"I think running against Harvard is a great campaign theme for a Republican in Tennessee," says Jeffrey Berry, a professor of political science at Tufts University. "It's not so great around here, and it hasn't gained any traction."

Academia is the industry here, and pedigree never seemed to hurt Kennedy, Sen. John Kerry or former Govs. William Weld and Mitt Romney.

It is perhaps a sign of the times that even in Massachusetts, where income and education are higher and unemployment lower, candidates are scrambling to prove they are of the people as well as for the people. But what distinguishes Brown and Warren is the target of their wrath.

While Brown is positioning himself as the populist crusading against big government, Warren aims at big business.

"I spent years standing up to Wall Street and the big banks, exposing their tricks and traps, fighting to get a fair shake for people," Warren says.

Consultant Domke says the election might turn on what the average Joe here resents more: regulation and taxes or Wall Street and big banks.

"A recent Gallup poll showed that, by far, more Americans thought that big government was a threat to the future rather than big business, but in Massachusetts, that gap is probably less," he says.

Ultimately, if it is Wall Street — not Washington — that's got Massachusetts voters most riled up, Warren may turn out to have the edge, convincing folks that she's the one fighting for the little guy.

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Transcript

LYNN NEARY, HOST:

Now, to the race for U.S. Senate in Massachusetts. Just months after announcing her first ever candidacy, polls show Democrat Elizabeth Warren pulling ahead of Republican Scott Brown. Brown won the seat long held by the late Edward Kennedy in a special election in 2021. Now, Warren, a Harvard law professor and Wall Street watchdog, is raising Democrats' hopes that they can win the seat back.

As NPR's Tovia Smith reports, the race is shaping up to be a contest over who is the real populist.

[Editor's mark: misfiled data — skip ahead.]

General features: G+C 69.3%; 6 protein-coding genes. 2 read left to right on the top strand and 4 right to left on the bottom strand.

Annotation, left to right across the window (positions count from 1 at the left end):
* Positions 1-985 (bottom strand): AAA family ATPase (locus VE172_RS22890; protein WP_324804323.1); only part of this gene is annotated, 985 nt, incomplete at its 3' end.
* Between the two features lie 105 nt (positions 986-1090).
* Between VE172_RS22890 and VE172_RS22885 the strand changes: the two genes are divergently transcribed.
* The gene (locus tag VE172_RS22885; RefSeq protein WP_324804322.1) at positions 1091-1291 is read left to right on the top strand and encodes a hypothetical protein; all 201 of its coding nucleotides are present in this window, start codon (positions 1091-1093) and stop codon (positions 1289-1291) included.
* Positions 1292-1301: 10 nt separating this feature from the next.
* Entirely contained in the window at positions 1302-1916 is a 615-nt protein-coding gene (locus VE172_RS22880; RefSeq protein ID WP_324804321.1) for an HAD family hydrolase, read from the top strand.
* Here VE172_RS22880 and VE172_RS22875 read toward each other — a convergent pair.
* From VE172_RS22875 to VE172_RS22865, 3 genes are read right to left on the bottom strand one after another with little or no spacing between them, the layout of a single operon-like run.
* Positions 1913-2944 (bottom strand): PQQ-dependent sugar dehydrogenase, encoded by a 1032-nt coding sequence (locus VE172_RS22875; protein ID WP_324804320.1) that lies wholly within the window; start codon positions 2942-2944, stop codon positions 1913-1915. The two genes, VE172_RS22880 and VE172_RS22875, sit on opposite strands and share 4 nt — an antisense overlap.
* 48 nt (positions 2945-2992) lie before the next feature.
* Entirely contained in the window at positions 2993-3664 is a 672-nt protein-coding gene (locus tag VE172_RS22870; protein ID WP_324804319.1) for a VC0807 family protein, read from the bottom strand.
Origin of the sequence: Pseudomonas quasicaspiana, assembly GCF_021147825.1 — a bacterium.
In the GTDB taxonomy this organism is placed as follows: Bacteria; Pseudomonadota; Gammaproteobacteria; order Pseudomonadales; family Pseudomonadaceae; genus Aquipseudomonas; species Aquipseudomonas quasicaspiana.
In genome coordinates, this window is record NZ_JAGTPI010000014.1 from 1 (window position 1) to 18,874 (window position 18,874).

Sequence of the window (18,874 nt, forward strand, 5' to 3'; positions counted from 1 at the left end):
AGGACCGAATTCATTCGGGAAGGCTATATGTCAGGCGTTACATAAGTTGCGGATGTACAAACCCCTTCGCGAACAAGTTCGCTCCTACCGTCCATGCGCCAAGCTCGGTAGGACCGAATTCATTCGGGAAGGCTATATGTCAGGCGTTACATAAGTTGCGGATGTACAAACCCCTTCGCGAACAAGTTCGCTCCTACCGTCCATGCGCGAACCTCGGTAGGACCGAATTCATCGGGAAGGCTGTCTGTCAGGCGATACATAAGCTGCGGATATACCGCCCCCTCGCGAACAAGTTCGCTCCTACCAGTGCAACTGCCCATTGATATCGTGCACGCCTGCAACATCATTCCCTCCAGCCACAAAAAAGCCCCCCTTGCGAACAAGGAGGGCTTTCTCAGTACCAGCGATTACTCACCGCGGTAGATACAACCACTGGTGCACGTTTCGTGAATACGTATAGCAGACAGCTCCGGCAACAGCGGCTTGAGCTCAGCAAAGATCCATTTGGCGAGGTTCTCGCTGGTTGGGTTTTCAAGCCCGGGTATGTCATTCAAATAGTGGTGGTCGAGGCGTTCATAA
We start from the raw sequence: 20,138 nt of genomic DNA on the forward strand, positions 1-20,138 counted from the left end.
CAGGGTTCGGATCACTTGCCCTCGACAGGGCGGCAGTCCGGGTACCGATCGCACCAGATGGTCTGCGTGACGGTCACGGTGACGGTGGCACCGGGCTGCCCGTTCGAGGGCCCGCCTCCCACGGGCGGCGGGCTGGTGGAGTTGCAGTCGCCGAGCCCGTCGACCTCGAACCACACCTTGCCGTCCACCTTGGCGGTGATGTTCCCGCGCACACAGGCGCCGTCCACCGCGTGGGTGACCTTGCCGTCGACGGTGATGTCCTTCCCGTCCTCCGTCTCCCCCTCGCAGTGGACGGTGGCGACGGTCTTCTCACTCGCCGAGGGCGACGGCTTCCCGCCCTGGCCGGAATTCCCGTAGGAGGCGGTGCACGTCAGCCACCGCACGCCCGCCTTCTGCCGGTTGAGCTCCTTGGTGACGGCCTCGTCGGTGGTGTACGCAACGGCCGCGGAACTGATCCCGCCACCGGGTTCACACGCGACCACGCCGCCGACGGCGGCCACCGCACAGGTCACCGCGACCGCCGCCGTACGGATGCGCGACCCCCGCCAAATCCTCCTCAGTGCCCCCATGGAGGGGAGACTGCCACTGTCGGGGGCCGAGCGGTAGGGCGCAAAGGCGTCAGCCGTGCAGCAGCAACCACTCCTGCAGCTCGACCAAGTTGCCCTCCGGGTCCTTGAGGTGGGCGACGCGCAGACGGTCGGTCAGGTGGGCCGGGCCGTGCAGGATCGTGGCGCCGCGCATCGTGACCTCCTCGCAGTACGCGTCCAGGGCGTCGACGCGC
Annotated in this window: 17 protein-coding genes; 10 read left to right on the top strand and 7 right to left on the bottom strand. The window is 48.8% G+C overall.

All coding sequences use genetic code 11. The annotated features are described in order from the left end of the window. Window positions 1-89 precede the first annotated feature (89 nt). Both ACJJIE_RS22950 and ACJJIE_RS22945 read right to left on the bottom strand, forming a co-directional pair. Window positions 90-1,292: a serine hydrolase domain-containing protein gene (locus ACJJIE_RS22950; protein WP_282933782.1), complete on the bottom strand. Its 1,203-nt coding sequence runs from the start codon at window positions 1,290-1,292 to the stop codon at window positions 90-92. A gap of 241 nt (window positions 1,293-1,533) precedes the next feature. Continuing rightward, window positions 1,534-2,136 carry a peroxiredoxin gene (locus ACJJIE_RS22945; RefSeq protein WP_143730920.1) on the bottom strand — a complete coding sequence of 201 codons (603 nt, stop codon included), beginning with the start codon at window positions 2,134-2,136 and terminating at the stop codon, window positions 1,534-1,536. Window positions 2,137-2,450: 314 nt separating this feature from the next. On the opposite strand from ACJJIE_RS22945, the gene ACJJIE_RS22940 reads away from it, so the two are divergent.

TOVIA SMITH, BYLINE: Scott Brown made a point of calling Ted Kennedy's old seat the people's seat and he won it, in large part, by casting himself as the opposite of that glamorous and privileged dynasty.

(SOUNDBITE OF POLITICAL AD)

SCOTT BROWN: My name is Scott Brown and I'm running for the United States Senate. This is my truck...

SMITH: In his green pickup truck and worn-out barn coat, Brown stresses his hard-knocks upbringing raised by a single mom on and off welfare. He pretty much had that market cornered in the last election, but not this time.

ELIZABETH WARREN: I grew up on the ragged edge of the middle class, and I know it's hard out there.

SMITH: Elizabeth Warren entered the race swinging against Republican suggestions that she's part of the out-of-touch Harvard elite. Brown's camp calls her Professor Warren every chance they get, trying to box her in as an ivory-tower type more likely to share a chardonnay than kick back with a beer. But Warren is telling a different story, of her Oklahoma childhood.

WARREN: We lost our car, the medical bills piled up. My mom went to work at Sears answering phones so that we could make the mortgage payment.

SMITH: It became a game of one downs-manship. Her father was a maintenance man. His father abandoned him, and his stepfathers abused him. She was so hard up, she started waiting tables at 13. He was so desperate for cash, he posed nude for a "Cosmo" centerfold.

BROWN: You know, I didn't go to Harvard. You know, I went to the school of hard knocks, and I did whatever I had to do to pay for school.